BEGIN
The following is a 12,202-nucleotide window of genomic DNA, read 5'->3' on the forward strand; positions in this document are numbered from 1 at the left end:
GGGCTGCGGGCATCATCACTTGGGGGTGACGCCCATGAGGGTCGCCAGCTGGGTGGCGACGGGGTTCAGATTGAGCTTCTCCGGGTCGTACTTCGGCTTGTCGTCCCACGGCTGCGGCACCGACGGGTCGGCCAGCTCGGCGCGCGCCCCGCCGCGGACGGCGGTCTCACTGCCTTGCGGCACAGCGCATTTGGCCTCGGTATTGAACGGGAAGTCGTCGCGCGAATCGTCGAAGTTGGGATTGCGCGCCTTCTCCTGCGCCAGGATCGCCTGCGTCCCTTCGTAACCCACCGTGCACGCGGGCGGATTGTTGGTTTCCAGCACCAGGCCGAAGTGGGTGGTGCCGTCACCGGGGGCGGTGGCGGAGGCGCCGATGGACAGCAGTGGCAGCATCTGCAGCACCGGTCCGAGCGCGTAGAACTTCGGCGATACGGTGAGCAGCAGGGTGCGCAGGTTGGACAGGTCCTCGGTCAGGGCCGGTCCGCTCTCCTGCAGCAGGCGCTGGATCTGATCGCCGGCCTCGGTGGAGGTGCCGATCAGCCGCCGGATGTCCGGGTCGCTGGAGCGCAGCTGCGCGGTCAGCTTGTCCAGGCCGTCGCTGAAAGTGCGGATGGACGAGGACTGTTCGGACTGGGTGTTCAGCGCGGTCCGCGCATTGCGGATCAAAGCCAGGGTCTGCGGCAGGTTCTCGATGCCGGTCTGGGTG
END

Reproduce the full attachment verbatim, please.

The following is a 12,202-nucleotide window of genomic DNA, read 5'->3' on the forward strand; positions in this document are numbered from 1 at the left end:
GGGCTGCGGGCATCATCACTTGGGGGTGACGCCCATGAGGGTCGCCAGCTGGGTGGCGACGGGGTTCAGATTGAGCTTCTCCGGGTCGTACTTCGGCTTGTCGTCCCACGGCTGCGGCACCGACGGGTCGGCCAGCTCGGCGCGCGCCCCGCCGCGGACGGCGGTCTCACTGCCTTGCGGCACAGCGCATTTGGCCTCGGTATTGAACGGGAAGTCGTCGCGCGAATCGTCGAAGTTGGGATTGCGCGCCTTCTCCTGCGCCAGGATCGCCTGCGTCCCTTCGTAACCCACCGTGCACGCGGGCGGATTGTTGGTTTCCAGCACCAGGCCGAAGTGGGTGGTGCCGTCACCGGGGGCGGTGGCGGAGGCGCCGATGGACAGCAGTGGCAGCATCTGCAGCACCGGTCCGAGCGCGTAGAACTTCGGCGATACGGTGAGCAGCAGGGTGCGCAGGTTGGACAGGTCCTCGGTCAGGGCCGGTCCGCTCTCCTGCAGCAGGCGCTGGATCTGATCGCCGGCCTCGGTGGAGGTGCCGATCAGCCGCCGGATGTCCGGGTCGCTGGAGCGCAGCTGCGCGGTCAGCTTGTCCAGGCCGTCGCTGAAAGTGCGGATGGACGAGGACTGTTCGGACTGGGTGTTCAGCGCGGTCCGCGCATTGCGGATCAAAGCCAGGGTCTGCGGCAGGTTCTCGATGCCGGTCTGGGTG